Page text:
What Crackdown? Migrant smuggling business adapts, thrives


HERMOSILLO, Mexico (AP) — The heavy-set man swept through a curtain into the reserved area of a nightclub as his bodyguard stood nearby. In the darkness, he agreed to talk about his business: handling the income from smuggling migrants across a 375-mile stretch of the U.S.-Mexico border.

“We control all the territory” along the frontier with Arizona, said the cartel money man, who asked to be identified only as Manuel. He spoke in the calm tones of a businessman discussing financial strategy rather than someone operating outside the law. 

His organization, though he didn’t name it explicitly: the Sinaloa cartel.

The hardening of U.S. and Mexican immigration policies has “complicated” the business because there are more security forces on both sides of the border, but Manuel isn’t worried. Yes, there are fewer risking the journey and the out-of-pocket has mounted with the need to pay ever-escalating bribes. But the cartel also charges more. Conclusion: The money keeps flowing.

In a year of dramatic policy changes on both sides of the border, smuggling networks have adjusted: higher prices, some new workarounds, attractive “package deals” for every budget, as well as tried-and-true smuggling techniques that include well-trodden routes and generous bribes.

During six months of interviews by The Associated Press with migrants and smugglers along principal migration routes in Mexico and Central America, a picture emerged of a smuggling business that has learned to adapt and has thrived. In most cases, the migrants and their smugglers refused to be fully identified to speak about a shadowy enterprise that governments on both sides of the border have promised to crack down on.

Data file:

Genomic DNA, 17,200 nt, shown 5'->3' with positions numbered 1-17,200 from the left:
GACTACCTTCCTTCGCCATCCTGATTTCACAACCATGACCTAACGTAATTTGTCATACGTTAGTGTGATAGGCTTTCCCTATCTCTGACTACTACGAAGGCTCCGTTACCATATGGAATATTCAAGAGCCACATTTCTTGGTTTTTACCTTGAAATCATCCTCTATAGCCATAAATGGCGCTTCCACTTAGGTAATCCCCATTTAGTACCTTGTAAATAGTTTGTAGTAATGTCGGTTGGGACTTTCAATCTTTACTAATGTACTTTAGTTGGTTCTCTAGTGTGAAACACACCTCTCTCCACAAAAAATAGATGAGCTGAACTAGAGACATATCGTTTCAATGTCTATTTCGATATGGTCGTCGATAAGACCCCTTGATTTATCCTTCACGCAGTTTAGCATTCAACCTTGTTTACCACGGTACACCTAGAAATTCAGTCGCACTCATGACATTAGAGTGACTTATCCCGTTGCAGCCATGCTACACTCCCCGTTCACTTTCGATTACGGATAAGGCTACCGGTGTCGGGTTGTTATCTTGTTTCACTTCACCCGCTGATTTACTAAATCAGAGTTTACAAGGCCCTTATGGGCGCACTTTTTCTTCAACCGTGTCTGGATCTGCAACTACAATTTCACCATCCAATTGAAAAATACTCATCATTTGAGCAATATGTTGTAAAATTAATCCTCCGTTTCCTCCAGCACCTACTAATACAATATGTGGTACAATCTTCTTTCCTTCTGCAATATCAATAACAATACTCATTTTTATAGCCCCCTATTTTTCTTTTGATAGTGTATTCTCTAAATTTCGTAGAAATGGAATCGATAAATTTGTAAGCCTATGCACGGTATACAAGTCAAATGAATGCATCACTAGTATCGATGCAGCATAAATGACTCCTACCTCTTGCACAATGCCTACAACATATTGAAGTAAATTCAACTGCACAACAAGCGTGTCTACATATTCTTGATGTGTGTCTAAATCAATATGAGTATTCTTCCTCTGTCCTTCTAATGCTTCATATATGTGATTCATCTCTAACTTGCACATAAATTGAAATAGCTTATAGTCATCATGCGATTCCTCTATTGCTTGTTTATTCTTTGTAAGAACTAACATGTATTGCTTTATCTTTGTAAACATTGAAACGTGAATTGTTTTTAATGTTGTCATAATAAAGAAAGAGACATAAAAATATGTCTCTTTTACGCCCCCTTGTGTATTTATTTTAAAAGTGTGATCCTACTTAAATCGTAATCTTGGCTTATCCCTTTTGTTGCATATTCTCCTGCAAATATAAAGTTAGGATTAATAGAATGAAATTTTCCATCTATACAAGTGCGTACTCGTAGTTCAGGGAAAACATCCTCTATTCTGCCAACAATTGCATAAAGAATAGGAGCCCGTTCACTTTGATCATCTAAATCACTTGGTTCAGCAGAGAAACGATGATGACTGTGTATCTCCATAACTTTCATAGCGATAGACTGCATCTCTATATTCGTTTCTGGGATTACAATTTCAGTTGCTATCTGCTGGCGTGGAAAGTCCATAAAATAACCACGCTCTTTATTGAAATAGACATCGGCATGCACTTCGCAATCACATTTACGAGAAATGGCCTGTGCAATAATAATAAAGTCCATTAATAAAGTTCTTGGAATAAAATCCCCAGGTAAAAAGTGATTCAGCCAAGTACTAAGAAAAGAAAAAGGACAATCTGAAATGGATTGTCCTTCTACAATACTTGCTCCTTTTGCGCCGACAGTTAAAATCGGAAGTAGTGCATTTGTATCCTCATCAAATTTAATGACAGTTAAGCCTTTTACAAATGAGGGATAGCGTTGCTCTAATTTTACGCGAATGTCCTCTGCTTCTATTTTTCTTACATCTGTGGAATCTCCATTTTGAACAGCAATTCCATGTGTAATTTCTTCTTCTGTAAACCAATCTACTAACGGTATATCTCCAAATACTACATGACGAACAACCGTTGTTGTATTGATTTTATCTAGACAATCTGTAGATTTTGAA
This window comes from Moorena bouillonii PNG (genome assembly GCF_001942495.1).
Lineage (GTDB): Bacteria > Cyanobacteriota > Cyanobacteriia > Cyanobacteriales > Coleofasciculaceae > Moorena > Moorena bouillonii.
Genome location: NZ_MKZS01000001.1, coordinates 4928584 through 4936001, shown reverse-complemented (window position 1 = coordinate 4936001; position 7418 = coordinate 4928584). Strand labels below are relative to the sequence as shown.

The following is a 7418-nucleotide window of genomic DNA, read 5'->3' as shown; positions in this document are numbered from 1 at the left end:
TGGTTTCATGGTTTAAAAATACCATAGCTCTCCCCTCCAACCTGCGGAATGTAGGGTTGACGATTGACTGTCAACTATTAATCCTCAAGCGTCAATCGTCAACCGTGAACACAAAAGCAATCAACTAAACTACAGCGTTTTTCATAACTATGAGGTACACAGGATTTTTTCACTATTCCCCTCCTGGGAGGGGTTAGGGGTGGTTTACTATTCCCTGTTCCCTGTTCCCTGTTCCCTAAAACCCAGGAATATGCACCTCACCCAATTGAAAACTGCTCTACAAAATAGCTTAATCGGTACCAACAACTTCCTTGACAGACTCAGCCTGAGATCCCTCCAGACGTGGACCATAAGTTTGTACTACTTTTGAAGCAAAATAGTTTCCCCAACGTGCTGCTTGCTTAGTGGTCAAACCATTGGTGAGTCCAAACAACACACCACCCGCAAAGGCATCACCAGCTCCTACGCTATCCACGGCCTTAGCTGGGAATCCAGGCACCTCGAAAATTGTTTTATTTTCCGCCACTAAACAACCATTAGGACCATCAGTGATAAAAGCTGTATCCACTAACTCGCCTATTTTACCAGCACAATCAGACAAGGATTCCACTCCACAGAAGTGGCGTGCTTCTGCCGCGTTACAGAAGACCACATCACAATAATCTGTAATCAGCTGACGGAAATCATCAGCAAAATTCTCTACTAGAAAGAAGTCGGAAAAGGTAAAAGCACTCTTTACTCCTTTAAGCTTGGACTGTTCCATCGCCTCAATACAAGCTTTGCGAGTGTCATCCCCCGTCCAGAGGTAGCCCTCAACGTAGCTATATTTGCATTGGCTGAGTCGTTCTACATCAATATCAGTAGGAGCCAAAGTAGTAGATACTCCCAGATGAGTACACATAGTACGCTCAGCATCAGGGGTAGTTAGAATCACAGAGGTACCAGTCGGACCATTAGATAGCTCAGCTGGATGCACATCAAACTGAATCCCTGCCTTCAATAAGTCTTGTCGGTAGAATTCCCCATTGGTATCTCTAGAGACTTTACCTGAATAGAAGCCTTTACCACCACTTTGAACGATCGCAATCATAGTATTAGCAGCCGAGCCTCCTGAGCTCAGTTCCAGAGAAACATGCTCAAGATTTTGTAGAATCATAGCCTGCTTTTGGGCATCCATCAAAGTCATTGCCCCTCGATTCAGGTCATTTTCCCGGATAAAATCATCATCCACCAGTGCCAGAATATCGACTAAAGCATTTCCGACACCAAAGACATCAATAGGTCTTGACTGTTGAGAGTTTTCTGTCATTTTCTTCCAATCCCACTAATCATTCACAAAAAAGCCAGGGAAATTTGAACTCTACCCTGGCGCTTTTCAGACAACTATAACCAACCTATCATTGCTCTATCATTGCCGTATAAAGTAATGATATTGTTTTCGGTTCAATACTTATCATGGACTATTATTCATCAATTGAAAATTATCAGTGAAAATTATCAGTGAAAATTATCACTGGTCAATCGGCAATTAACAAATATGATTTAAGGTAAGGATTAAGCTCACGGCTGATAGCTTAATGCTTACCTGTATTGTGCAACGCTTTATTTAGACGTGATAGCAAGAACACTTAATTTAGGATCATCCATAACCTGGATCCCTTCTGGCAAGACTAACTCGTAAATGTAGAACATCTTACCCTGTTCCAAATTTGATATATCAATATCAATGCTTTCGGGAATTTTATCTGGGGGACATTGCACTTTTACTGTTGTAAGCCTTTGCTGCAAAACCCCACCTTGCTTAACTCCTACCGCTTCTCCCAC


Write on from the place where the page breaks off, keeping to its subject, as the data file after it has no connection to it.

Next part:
The territory Manuel manages nets an average of $1 million per month. But that’s just a tiny piece of a multi-billion-dollar business that the United Nations Office on Drugs and Crime estimates involves $4 billion annually. The Mexican government has calculated it could be as high as $6 billion.

The Mexican government says it is targeting migrant smuggling rings, but there has been little evidence in terms of prosecutions, much less convictions. While tighter security measures inside Mexico and new Trump administration policies aimed at curtailing the flow appear to have reduced the number of migrants attempting the journey, it has also convinced those set on going that they need to hire a professional. 

“It’s a business that you’re not going to stop,” Manuel said.


When the doors of the semi-trailer in southern Mexico swung open to the crowd of waiting migrants, the 26-year-old Honduran man wanted to turn around and leave with his wife and 4-year-old daughter.

The windowless metal box was not what a smuggler had promised some 310 miles to the south in Los Amates, Guatemala, near the border with Honduras. There, $7,000 promised a care-free journey to the U.S. border aboard luxury buses with meals included. 

Now he could only think of his daughter and the $4,000 they had already paid and couldn’t afford to lose.

“I risked my daughter because they told me that we weren’t going to suffer, that we were going to come comfortably, eating well, but it was all a lie,” said the man, who agreed to be identified only by his middle name, Jesús, out of fear for his family’s safety. “On the journey it’s another reality.”

Since entering office, U.S. President Donald Trump has been moving hard to limit legal and illegal immigration, repeatedly decrying a “crisis” at the border. Images of caravans of thousands of Central American migrants traversing Mexico in late 2018 stoked his fury.